Riley's Secret (A Moon's Glow Novel # 1)

BOOK: Riley's Secret (A Moon's Glow Novel # 1)
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Riley’s Secret

A Moon’s Glow Novel #1

by

Christina Smith

 

 

 

 

 

 

 

Published by Christina Smith

 

Kindle edition

 

Copyright
©
2012 Christina Smith

 

Cover art © by Stephanie Mooney. All rights reserved

 

Edited by Christine LePorte

 

 

 

 

For my sweet
daughter, Megan, who asked me to name a character after her.

 

 

 

 

 

Look for these other exciting titles by
Christina Smith

 

Fated Dreams (Book one in the Affinity Series)

 

Delusions (Book two in the Affinity Series)

 

Riley’s Curse, A Moon’s Glow Prequel (only available as an eBook)

 

Riley’s Torment, A Moon’s Glow Novel #2

 

Finding Abigail- an adult suspense romance for ages 18 and up

 

Table
of Contents

Prologue

Chapter One

Chapter Two

Chapter Three

Chapter Four

Chapter Five

Chapter Six

Chapter Seven

Chapter Eight

Chapter Nine

Chapter Ten

Chapter Eleven

Chapter Twelve

Chapter Thirteen

Chapter Fourteen

Chapter Fifteen

Chapter Sixteen

Chapter Seventeen

Chapter Eighteen

Chapter Nineteen

Chapter Twenty

Chapter Twenty-one

Chapter Twenty-two

Chapter Twenty-three

Chapter Twenty-four

Chapter Twenty-five

Chapter Twenty-six

Chapter Twenty-seven

Chapter Twenty-eight

Chapter Twenty-nine

Chapter Thirty

Chapter Thirty-one

Chapter Thirty-Two

Chapter Thirty-Three

Chapter One

Prologue

 

 

Prologue

 

The
young man stood in the open meadow under the full moon’s glow. His clothes were
folded neatly on an oversized tree stump. He knew what would happen when the
moon shone freely, but tonight the reluctant monster welcomed the change.
Normally, he avoided the call of his wild side at all costs. However, every
excruciating pain, pull and tearing of his limbs was worth it, because it would
bring him closer to her.

When
the transformation was complete, all signs of the young man had disappeared and
only a majestic wolf remained. He tipped his head up to face the moon and let
out a chilling howl, which stopped suddenly as one thought entered the wolf’s
mind. It was his only one as he raced through the woodland, jumping over brush,
undergrowth and overturned logs. He revelled in the speed and strength he felt
in his limbs, allowing himself to enjoy the run. He scented a rabbit, a
squirrel and even a deer. He was not concerned with food at the moment; that
would come later. His need was overpowering, taking away all other thoughts.

His
paws thundered over the well-worn trail. This was not the first night he had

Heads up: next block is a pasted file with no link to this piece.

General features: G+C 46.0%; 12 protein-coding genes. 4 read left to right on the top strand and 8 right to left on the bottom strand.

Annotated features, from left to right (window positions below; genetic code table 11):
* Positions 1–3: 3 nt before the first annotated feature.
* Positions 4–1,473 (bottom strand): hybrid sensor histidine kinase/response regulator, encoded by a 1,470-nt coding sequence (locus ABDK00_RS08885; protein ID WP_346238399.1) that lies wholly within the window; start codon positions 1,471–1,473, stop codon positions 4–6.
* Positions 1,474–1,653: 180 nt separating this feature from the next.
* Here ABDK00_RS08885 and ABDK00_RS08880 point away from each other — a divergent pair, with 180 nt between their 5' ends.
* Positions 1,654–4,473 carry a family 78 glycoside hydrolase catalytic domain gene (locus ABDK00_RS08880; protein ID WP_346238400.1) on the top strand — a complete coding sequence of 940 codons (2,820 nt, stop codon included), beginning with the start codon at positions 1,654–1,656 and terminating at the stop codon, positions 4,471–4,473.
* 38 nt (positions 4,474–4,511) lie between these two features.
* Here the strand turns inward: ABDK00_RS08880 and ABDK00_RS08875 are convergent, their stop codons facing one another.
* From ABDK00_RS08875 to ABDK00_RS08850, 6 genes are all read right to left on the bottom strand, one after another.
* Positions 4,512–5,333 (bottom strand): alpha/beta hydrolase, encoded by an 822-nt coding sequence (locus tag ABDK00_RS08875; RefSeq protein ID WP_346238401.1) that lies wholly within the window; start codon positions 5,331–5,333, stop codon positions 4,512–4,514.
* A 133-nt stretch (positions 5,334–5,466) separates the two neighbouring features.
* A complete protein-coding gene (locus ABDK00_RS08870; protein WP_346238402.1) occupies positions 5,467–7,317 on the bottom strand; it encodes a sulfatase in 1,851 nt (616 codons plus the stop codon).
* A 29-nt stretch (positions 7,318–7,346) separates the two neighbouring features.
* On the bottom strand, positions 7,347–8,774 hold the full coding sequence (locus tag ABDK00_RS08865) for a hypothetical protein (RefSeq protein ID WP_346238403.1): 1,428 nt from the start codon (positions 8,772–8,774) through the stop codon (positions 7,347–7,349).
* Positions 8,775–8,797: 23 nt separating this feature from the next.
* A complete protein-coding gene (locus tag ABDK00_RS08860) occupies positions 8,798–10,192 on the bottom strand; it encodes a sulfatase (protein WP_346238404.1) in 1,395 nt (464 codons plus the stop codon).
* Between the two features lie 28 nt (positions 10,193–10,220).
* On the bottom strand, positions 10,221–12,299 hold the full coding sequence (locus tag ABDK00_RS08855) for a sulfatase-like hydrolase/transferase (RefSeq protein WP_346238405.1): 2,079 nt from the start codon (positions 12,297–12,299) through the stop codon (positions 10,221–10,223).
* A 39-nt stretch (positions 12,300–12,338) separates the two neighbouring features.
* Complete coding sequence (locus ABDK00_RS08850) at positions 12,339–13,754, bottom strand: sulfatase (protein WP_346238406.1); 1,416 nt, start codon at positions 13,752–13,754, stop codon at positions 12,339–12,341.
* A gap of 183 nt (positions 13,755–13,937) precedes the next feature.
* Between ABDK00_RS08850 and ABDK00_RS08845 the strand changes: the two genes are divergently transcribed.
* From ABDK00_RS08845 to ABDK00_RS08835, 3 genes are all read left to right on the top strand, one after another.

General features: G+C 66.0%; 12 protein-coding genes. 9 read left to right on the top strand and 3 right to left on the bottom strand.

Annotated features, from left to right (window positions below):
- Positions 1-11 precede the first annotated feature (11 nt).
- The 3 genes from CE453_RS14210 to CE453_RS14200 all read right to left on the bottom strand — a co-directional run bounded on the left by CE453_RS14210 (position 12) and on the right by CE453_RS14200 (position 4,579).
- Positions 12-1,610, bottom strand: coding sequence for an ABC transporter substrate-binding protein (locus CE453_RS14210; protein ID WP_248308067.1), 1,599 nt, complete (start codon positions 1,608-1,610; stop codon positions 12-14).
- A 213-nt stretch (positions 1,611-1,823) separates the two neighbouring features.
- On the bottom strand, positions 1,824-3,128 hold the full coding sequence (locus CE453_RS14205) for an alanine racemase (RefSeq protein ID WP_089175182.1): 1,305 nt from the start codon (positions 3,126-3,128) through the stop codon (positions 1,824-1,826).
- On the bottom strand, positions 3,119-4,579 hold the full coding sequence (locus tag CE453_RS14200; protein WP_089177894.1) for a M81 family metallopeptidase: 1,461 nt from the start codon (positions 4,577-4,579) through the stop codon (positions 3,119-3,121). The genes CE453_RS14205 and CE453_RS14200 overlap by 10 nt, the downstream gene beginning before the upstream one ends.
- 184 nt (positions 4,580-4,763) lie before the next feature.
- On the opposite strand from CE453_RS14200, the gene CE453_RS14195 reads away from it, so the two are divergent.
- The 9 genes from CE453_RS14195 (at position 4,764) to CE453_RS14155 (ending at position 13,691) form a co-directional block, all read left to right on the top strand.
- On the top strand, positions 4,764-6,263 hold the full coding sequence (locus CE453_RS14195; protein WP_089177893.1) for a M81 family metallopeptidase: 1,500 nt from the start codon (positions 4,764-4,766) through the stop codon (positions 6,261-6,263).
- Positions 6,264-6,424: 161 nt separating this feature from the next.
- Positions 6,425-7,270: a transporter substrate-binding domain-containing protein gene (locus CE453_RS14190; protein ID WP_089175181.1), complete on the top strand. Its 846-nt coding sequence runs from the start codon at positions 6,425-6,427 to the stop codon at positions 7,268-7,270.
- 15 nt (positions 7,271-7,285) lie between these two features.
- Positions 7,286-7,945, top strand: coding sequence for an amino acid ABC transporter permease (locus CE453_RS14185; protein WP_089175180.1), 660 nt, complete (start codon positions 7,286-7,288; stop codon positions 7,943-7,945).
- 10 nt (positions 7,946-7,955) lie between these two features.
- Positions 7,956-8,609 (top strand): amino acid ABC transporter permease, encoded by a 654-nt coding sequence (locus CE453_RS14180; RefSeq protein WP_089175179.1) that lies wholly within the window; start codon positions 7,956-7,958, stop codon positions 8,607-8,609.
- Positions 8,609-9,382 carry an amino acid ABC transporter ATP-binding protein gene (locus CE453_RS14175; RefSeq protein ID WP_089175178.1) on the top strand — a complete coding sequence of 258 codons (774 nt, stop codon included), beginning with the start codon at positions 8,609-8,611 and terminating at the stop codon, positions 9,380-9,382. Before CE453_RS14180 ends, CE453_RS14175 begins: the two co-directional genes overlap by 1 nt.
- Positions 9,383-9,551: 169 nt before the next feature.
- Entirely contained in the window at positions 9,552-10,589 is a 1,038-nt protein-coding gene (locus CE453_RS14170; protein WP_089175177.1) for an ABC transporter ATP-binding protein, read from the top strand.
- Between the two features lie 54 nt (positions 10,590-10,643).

taken the journey. The trail was miles long, but with his obsessed mind, he
made it to his destination in no time. Finally, he broke through the trees and
emerged onto a manicured lawn. He wasn’t concerned about being discovered: his
mind was too far gone to be cautious.

The
gray stone mansion stood above him, towering on the crest of a hill. He raced
up to it, his paws digging into the abundant grass, taking his usual position
next to a cedar bush. The smell of the flowers from the garden whirled around
him, momentarily mixing with the only scent that mattered. Once he caught it,
he followed it to the glass patio door. Cream-
colored
curtains
were parted in the center and he peered through, knowing what he would see. His
heart raced with anticipation.

There
she was, lying in her bed, her pale blue duvet pulled up to her neck, her fiery
locks cascading over the soft, feathery pillow. The wolf yearned to touch the
silky strands, knowing they would feel so soft in his hands, but the man inside
knew it could never happen.

 

 

 

 

Chapter One

The Football Field

 

 

 

I remember the first time I realized I didn’t belong
in my family. The three of us were in the back of our limo, stopped at a stop
sign, when my father noticed a family of four standing at a bus stop. “What’s
wrong with those people? How can they subject their children to public
transportation?” he asked, his voice a mix of disgust and his usual arrogance.
“It’s dirty and crowded.”

My mother nodded in agreement, her head bobbing up and
down like the little bobble-head dogs you see on the dashboard of cars.

“Maybe they can’t afford a car, Dad, did you ever
think of that?” I answered, feeling shocked and embarrassed by my father’s
words.

“Maybe they should get a job, Megan. Did you ever
think of that?” It was the first time, but not the last, that his voice was
filled with irritation when he spoke to me.

I didn’t respond to his absurd words. I was stunned
silent—and I was ten.

I’m no longer shocked when either of my parents say or
do something cold and insensitive. It’s who they are and I’ve long since
accepted that.

When people tell me I look like my mother, I know they
mean it as a compliment, but that’s not how I take it. While she is beautiful,
with long, flowing platinum hair, pale blue eyes and smooth, flawless skin. The
saying
beauty is only skin deep
definitely applies to her. My hair is
more of a strawberry-blond, a lot darker than my mother’s and my eyes are
green. It might not be a big deal to anybody else, but to me, it’s a visible
difference between us, showing that I am nothing like her.

I have always felt like an imposter in my own life,
sticking out like a sore thumb amongst my friends and family. All anybody sees